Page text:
You know the exit is somewhere along this stretch of highway, but you have never taken it before and do not want to miss it. As you carefully scan the side of the road for the exit sign, numerous distractions intrude on your visual field: billboards, a snazzy convertible, a cell phone buzzing on the dashboard. How does your brain focus on the task at hand?
To answer this question, neuroscientists generally study the way the brain strengthens its response to what you are looking for – jolting itself with an especially large electrical pulse when you see it. Another mental trick may be just as important, according to a study published in April in the Journal of Neuroscience: the brain deliberately weakens its reaction to everything else so that the target seems more important in comparison.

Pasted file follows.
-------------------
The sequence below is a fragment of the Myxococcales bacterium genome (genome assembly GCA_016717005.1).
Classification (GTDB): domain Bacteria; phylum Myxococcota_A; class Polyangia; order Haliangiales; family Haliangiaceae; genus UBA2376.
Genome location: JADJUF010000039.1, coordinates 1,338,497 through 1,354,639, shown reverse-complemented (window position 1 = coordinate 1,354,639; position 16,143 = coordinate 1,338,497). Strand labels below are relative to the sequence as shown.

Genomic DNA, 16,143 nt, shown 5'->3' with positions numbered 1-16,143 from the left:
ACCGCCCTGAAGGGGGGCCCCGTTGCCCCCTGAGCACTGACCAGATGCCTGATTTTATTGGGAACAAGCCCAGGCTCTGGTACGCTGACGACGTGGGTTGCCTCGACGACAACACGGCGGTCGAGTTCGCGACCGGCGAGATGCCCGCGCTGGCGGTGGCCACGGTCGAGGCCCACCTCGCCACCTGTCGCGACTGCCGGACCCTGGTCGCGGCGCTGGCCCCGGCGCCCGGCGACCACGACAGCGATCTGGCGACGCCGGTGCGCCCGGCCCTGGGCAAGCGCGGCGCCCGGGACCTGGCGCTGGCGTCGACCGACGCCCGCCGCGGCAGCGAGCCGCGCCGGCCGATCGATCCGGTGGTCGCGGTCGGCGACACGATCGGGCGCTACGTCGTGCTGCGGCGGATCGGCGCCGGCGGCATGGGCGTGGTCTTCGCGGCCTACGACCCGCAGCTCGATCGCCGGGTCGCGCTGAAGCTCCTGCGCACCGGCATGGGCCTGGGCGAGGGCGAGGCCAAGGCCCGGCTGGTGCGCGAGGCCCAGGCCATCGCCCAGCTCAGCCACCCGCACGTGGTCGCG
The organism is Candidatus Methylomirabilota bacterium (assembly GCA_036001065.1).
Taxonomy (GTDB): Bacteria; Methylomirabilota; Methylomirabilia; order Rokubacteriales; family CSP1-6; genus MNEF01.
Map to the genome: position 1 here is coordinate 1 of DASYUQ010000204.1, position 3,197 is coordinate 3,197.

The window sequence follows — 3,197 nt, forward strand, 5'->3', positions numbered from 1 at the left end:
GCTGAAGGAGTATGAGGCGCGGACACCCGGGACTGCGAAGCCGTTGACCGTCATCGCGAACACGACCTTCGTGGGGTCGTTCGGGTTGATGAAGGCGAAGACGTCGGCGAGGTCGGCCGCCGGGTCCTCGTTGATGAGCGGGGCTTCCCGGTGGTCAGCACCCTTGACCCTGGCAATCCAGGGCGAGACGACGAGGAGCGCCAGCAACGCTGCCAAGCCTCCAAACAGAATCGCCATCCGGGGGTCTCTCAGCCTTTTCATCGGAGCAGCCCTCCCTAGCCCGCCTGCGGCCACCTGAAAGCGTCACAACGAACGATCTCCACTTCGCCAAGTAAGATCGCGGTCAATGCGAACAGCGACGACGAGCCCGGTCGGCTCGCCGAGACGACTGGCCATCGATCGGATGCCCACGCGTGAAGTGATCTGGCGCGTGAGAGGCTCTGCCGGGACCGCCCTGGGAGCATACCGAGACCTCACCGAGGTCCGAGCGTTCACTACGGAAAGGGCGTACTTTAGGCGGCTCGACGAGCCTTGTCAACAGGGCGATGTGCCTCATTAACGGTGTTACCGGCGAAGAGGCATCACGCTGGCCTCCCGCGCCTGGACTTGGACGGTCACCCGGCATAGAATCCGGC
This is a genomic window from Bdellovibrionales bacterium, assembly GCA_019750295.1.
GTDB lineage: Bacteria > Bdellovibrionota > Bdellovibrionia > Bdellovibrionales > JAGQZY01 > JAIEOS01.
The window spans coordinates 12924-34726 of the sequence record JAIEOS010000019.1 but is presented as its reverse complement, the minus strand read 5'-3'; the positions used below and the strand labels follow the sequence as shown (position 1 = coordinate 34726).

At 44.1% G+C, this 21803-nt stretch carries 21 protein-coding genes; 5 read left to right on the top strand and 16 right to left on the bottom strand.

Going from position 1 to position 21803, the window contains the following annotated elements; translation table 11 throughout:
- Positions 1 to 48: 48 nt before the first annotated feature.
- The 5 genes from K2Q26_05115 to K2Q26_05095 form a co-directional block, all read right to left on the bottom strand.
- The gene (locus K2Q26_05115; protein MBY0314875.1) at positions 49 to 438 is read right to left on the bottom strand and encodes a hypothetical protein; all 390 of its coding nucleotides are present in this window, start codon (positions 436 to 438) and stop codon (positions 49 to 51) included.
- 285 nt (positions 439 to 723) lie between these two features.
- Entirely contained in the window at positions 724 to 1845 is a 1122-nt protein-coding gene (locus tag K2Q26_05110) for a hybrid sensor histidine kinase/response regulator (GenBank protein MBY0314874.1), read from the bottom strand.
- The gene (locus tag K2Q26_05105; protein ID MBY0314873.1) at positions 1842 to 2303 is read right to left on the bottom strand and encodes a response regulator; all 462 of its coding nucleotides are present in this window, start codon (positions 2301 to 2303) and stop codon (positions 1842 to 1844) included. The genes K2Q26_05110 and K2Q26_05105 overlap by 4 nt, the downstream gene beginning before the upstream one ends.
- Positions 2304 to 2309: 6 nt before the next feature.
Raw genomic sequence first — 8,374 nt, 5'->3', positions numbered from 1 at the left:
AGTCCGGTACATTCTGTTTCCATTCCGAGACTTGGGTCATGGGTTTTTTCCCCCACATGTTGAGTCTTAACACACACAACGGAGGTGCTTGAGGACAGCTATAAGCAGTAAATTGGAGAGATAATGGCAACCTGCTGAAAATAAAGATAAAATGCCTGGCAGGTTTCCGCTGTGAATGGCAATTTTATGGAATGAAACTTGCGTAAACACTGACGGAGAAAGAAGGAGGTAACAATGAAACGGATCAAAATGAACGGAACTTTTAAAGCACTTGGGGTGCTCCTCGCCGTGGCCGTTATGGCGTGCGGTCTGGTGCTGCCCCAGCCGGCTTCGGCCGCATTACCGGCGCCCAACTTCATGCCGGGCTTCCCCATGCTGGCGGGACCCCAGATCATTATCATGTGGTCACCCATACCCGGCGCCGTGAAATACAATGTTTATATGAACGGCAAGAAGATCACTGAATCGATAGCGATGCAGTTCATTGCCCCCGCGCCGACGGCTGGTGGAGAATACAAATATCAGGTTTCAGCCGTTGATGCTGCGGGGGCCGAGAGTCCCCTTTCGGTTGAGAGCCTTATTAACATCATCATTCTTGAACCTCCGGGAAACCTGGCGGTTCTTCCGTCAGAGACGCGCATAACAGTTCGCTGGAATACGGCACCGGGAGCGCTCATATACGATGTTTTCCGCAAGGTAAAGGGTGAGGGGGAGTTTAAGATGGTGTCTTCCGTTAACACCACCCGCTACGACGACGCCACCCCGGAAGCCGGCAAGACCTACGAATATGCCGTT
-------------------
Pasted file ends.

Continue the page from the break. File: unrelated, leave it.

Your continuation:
Such research may eventually help scientists understand what is happening in the brains of people with attention problems, such as attention-deficit/hyperactivity disorder. And in a world increasingly permeated by distractions – a major contributor to traffic accidents – any insights into how the brain pays attention should get ours.
Scientific American, July 2014. Adaptado.
Segundo estudo publicado no Journal of Neuroscience, mencionado no texto,
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